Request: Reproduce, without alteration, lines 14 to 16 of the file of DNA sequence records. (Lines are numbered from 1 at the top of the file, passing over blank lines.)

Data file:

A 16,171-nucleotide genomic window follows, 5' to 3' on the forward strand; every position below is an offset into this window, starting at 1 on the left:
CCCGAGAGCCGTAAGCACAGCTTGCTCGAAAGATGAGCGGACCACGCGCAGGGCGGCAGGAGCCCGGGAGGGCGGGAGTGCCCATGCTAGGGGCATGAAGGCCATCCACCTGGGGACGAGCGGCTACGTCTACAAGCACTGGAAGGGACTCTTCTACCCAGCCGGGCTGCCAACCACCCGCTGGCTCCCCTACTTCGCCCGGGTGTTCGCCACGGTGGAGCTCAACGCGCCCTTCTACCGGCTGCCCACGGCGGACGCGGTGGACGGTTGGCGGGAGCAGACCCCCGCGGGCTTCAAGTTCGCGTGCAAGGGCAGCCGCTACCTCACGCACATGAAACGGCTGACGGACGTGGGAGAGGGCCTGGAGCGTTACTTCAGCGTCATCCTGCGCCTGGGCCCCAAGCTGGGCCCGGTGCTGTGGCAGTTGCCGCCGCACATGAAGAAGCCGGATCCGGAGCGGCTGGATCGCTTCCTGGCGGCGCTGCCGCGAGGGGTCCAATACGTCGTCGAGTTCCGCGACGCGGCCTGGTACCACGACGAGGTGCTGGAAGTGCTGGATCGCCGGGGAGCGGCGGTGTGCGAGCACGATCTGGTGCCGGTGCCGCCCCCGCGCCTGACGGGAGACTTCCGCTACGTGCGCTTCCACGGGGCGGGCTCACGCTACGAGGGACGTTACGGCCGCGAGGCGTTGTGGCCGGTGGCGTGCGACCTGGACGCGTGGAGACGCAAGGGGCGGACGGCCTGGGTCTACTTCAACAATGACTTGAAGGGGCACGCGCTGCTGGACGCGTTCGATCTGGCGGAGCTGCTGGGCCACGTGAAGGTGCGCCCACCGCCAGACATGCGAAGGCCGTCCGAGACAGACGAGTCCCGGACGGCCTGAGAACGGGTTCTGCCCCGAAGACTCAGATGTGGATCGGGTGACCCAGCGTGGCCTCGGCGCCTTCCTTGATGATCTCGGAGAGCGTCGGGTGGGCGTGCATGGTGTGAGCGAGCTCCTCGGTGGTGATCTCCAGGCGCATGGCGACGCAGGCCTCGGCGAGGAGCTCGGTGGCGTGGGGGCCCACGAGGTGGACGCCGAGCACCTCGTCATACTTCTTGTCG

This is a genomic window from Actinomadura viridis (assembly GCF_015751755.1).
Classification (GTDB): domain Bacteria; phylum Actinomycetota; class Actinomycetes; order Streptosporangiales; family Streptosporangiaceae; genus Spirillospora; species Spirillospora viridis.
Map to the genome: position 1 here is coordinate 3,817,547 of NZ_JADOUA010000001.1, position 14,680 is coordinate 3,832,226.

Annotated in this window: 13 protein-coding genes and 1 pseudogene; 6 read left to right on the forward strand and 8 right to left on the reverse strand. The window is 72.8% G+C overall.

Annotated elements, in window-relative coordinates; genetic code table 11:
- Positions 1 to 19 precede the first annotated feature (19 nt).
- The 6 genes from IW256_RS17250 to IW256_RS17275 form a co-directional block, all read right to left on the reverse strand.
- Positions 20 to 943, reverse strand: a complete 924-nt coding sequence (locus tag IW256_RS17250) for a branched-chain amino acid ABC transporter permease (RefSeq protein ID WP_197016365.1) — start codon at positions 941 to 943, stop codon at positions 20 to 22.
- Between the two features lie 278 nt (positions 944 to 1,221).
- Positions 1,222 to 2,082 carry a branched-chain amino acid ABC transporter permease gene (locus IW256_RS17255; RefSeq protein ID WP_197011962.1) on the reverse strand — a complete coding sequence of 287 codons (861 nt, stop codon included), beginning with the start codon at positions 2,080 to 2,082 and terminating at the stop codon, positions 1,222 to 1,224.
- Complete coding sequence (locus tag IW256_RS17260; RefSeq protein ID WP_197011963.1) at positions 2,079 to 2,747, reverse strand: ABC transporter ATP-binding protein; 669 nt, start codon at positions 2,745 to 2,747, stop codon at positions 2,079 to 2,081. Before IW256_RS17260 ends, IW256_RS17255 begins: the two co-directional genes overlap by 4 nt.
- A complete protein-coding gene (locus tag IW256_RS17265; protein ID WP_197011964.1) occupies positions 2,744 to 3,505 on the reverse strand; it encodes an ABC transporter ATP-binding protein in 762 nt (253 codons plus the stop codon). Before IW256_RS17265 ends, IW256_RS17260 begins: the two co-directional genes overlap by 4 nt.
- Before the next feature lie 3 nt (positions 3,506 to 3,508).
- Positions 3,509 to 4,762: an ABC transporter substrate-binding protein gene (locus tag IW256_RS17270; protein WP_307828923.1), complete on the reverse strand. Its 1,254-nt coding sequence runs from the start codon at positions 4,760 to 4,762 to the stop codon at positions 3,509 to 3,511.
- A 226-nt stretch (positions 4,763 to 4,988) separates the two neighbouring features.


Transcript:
- A complete protein-coding gene (locus tag IW256_RS17265; protein ID WP_197011964.1) occupies positions 2,744 to 3,505 on the reverse strand; it encodes an ABC transporter ATP-binding protein in 762 nt (253 codons plus the stop codon). Before IW256_RS17265 ends, IW256_RS17260 begins: the two co-directional genes overlap by 4 nt.
- Before the next feature lie 3 nt (positions 3,506 to 3,508).
- Positions 3,509 to 4,762: an ABC transporter substrate-binding protein gene (locus tag IW256_RS17270; protein WP_307828923.1), complete on the reverse strand. Its 1,254-nt coding sequence runs from the start codon at positions 4,760 to 4,762 to the stop codon at positions 3,509 to 3,511.